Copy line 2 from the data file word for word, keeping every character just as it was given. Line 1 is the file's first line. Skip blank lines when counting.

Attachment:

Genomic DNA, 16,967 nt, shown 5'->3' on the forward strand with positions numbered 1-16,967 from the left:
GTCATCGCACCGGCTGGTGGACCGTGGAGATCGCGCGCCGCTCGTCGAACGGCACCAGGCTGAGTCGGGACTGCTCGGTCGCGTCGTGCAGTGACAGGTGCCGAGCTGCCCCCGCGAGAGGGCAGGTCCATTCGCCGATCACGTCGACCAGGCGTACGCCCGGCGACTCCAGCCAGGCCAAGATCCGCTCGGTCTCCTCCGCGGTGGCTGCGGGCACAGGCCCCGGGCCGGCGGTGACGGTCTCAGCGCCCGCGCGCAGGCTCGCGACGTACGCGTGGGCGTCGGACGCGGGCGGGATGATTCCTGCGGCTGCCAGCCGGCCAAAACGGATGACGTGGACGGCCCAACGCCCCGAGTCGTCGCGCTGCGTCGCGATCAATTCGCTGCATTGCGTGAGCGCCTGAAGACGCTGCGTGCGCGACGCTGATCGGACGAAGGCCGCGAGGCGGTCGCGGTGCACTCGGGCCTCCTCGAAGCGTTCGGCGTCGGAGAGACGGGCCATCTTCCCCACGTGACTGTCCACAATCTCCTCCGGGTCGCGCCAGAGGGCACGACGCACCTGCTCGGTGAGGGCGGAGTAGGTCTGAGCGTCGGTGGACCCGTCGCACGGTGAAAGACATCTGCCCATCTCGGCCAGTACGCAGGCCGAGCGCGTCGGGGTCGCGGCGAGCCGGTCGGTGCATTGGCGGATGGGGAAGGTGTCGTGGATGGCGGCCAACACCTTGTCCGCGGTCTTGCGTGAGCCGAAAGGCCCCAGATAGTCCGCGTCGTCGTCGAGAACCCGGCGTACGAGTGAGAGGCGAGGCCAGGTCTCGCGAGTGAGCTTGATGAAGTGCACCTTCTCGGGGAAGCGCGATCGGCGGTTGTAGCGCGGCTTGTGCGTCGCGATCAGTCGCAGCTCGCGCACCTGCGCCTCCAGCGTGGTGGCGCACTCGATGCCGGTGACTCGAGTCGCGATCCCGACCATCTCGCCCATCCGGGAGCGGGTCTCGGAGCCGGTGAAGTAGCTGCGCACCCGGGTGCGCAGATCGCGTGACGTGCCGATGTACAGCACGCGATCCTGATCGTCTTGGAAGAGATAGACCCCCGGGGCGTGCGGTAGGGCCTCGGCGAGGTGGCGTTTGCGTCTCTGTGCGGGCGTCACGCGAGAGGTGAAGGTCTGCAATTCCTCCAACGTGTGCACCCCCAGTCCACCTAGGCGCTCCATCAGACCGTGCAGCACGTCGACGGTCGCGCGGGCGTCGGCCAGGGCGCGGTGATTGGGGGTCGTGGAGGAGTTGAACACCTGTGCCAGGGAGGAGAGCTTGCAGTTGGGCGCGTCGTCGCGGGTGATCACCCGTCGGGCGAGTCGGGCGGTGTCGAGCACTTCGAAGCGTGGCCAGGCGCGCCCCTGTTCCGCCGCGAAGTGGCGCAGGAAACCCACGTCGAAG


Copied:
GTCATCGCACCGGCTGGTGGACCGTGGAGATCGCGCGCCGCTCGTCGAACGGCACCAGGCTGAGTCGGGACTGCTCGGTCGCGTCGTGCAGTGACAGGTGCCGAGCTGCCCCCGCGAGAGGGCAGGTCCATTCGCCGATCACGTCGACCAGGCGTACGCCCGGCGACTCCAGCCAGGCCAAGATCCGCTCGGTCTCCTCCGCGGTGGCTGCGGGCACAGGCCCCGGGCCGGCGGTGACGGTCTCAGCGCCCGCGCGCAGGCTCGCGACGTACGCGTGGGCGTCGGACGCGGGCGGGATGATTCCTGCGGCTGCCAGCCGGCCAAAACGGATGACGTGGACGGCCCAACGCCCCGAGTCGTCGCGCTGCGTCGCGATCAATTCGCTGCATTGCGTGAGCGCCTGAAGACGCTGCGTGCGCGACGCTGATCGGACGAAGGCCGCGAGGCGGTCGCGGTGCACTCGGGCCTCCTCGAAGCGTTCGGCGTCGGAGAGACGGGCCATCTTCCCCACGTGACTGTCCACAATCTCCTCCGGGTCGCGCCAGAGGGCACGACGCACCTGCTCGGTGAGGGCGGAGTAGGTCTGAGCGTCGGTGGACCCGTCGCACGGTGAAAGACATCTGCCCATCTCGGCCAGTACGCAGGCCGAGCGCGTCGGGGTCGCGGCGAGCCGGTCGGTGCATTGGCGGATGGGGAAGGTGTCGTGGATGGCGGCCAACACCTTGTCCGCGGTCTTGCGTGAGCCGAAAGGCCCCAGATAGTCCGCGTCGTCGTCGAGAACCCGGCGTACGAGTGAGAGGCGAGGCCAGGTCTCGCGAGTGAGCTTGATGAAGTGCACCTTCTCGGGGAAGCGCGATCGGCGGTTGTAGCGCGGCTTGTGCGTCGCGATCAGTCGCAGCTCGCGCACCTGCGCCTCCAGCGTGGTGGCGCACTCGATGCCGGTGACTCGAGTCGCGATCCCGACCATCTCGCCCATCCGGGAGCGGGTCTCGGAGCCGGTGAAGTAGCTGCGCACCCGGGTGCGCAGATCGCGTGACGTGCCGATGTACAGCACGCGATCCTGATCGTCTTGGAAGAGATAGACCCCCGGGGCGTGCGGTAGGGCCTCGGCGAGGTGGCGTTTGCGTCTCTGTGCGGGCGTCACGCGAGAGGTGAAGGTCTGCAATTCCTCCAACGTGTGCACCCCCAGTCCACCTAGGCGCTCCATCAGACCGTGCAGCACGTCGACGGTCGCGCGGGCGTCGGCCAGGGCGCGGTGATTGGGGGTCGTGGAGGAGTTGAACACCTGTGCCAGGGAGGAGAGCTTGCAGTTGGGCGCGTCGTCGCGGGTGATCACCCGTCGGGCGAGTCGGGCGGTGTCGAGCACTTCGAAGCGTGGCCAGGCGCGCCCCTGTTCCGCCGCGAAGTGGCGCAGGAAACCCACGTCGAAG